First, I am proud to be an American. I live in a land where I am free to voice my opinion on the things that matter to me. I also have the freedom to vote for those who I want to represent me. My opinion may differ from your’s, but that is fine. I can respect you even if I don’t agree with you.
I feel as if respect for others is something we have lost. One thing that doesn’t help is that we all have been given a “bully pulpit” through social media. The term “bully pulpit” was coined by our 26th president Theodore Roosevelt. He used these words to describe the opportunity that he had as a public figure to speak out on the issues of his day. Roosevelt used the word “bully” to mean something that was magnificent or glorious. Sadly, “bully pulpit” has taken on a whole new meaning today.
One look at Facebook shows just how unkind we have become to each other. This is epecially true when arguments begin over political issues. We all have been given a “bully pulpit” from which we can spew hate, prejudice, and ignorance. We have moved so far away from the principles of our Founding Fathers. For instance, in his farewell address to the nation, George Washington warned about the division that political parties would bring.
Washington words have become quite prophetic: “However [political parties] may now and then answer popular ends, they are likely in the course of time and things, to become potent engines, by which cunning, ambitious, and unprincipled men will be enabled to subvert the power of the people and to usurp for themselves the reins of government, destroying afterwards the very engines which have lifted them to unjust dominion.” These words were written in 1796. However, they describe what is happening to America in 2020. We are coming apart at the seams.
I will admit my political leanings are more in the conservative direction. However, I would probably best be described as a libertarian. I believe our government has become an overreaching “big brother” that should leave us all to pursue life and liberty. This should be done in a way that is respectful of our nation’s constitution. Likewise, it should be done in a way that respects the rights of our fellow Americans. Finally, we should all act responsibly.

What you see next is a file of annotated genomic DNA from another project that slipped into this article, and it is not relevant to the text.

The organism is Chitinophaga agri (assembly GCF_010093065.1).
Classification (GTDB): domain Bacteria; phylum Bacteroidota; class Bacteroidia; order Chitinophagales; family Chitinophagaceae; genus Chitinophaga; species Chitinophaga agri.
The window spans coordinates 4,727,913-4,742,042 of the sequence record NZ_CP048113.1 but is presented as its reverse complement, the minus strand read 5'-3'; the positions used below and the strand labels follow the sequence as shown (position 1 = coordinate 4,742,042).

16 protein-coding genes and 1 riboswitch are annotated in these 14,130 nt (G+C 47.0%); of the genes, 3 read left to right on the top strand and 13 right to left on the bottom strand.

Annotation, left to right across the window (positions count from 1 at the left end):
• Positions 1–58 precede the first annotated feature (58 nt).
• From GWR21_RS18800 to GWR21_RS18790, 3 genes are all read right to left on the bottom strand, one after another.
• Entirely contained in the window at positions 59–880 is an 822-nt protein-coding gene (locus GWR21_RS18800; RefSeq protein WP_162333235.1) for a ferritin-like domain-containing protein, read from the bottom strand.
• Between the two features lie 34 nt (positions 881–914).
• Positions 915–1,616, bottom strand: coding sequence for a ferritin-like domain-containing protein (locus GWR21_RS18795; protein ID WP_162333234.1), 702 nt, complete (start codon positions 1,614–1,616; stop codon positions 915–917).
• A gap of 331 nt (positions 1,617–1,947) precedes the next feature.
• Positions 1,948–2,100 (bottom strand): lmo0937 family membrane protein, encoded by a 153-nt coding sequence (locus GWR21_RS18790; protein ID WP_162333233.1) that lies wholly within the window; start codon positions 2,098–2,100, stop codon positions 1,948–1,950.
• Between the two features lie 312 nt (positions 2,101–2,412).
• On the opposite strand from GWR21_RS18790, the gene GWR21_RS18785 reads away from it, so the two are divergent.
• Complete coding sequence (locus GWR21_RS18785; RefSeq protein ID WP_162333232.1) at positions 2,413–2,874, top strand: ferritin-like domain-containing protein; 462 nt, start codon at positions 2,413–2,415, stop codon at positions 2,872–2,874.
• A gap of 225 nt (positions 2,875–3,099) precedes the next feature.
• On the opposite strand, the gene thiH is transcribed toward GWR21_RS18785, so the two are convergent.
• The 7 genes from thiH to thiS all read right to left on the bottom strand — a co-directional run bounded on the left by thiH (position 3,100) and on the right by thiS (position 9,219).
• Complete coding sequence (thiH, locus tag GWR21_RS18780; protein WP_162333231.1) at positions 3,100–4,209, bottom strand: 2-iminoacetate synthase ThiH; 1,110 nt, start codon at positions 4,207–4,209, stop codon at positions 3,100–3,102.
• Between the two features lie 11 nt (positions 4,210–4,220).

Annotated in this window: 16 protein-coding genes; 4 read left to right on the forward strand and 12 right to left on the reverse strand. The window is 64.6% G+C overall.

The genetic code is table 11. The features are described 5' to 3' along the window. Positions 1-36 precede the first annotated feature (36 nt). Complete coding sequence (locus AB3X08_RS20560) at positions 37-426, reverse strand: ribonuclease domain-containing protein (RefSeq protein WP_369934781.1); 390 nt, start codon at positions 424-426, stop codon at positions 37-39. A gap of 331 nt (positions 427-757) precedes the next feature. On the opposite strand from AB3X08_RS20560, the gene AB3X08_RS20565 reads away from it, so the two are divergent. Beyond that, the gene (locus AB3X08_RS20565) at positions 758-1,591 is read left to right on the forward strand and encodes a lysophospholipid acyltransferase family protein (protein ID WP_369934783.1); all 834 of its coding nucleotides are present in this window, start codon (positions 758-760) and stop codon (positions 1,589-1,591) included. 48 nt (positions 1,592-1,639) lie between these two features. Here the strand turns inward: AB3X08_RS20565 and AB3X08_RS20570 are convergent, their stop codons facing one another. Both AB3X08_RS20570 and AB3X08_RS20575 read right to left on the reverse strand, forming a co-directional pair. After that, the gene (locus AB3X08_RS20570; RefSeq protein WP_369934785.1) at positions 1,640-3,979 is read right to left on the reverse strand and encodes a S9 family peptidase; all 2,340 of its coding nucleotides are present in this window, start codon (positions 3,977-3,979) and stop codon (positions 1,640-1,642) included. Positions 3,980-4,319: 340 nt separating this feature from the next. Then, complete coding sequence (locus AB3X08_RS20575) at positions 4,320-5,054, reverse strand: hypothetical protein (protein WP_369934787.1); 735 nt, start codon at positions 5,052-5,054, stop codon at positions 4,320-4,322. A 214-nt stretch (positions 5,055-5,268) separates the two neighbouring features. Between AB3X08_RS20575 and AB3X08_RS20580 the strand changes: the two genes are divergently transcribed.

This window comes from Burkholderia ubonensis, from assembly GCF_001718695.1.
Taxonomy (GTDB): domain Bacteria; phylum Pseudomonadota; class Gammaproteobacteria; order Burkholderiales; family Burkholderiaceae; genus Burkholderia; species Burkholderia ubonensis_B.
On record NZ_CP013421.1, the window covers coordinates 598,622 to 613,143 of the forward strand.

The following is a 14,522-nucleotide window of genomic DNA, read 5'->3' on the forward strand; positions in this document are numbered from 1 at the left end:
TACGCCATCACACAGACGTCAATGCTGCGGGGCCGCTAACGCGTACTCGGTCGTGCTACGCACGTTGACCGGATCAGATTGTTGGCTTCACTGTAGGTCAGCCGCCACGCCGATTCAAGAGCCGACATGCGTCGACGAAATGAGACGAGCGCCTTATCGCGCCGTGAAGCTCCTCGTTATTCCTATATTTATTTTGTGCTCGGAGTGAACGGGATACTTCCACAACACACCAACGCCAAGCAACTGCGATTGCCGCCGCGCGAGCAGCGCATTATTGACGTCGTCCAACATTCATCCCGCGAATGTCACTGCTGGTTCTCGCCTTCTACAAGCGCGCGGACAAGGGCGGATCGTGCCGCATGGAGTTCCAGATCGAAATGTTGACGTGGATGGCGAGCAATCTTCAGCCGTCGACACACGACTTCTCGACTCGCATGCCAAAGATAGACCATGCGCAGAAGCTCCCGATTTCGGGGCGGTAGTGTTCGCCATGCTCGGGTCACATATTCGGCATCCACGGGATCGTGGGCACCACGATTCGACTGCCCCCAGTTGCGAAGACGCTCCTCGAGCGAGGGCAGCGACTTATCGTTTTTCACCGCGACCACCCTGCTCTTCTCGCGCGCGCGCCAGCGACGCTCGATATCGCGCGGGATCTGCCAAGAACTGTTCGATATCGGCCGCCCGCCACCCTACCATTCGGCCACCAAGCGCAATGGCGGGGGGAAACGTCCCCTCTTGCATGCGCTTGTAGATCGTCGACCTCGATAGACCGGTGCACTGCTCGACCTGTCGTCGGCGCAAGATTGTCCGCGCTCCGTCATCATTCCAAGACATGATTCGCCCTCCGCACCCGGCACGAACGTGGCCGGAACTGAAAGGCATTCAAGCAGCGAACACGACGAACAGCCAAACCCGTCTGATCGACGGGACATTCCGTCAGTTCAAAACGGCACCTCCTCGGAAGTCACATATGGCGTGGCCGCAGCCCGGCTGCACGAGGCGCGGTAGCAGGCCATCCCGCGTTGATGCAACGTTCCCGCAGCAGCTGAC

Our constitution gives us the right to speak our minds. However, it doesn’t give us the right to be cruel to others. We have lost our civility. We have used our “bully pulpit” to bash those who believe things that our contrary to what we believe. This needs to change. We can disagree with someone without hating them.
This weekend as Americans celebrate our independence, let’s take a step back and examine what this truly means. Let us use our freedom for good. Furthermore, let’s try to regain our civility as a people. We are one nation under God. In 1858, Abraham Lincoln, who was running for the U.S. Senate at the time, gave an address in Springfield, Illinois.
In this speech Lincoln used the words spoken by Jesus in the Gospel of Mark, “A house divided against itself cannot stand.” Lincoln was addressing the issue of slavery, and the wedge that had been driven between those in favor and those who were opposed to this evil practice.
Today we are still divided, especially on issues related to race. However, that is just one of the many issues that separates us. I understand the passion with which people fight for the causes in which they believe. In fact, I admire the dedication individuals have in standing up for their principles. However, just because I believe one way doesn’t give you the right to demean me. Just as I have no right to demean you for your beliefs.
We should stop letting those in Washington D.C. divide us. It is quite apparent that many of our politicians are only out for their own interests. Our Founding Fathers never meant to create a system of “career politicians.” However, that is exactly what we have. Let us start using our “bully pulpits” for good. In the words of mothers everywhere, “if you have nothing nice to say, then don’t say it.” Today, let not only freedom ring, but let peace and civility ring as well.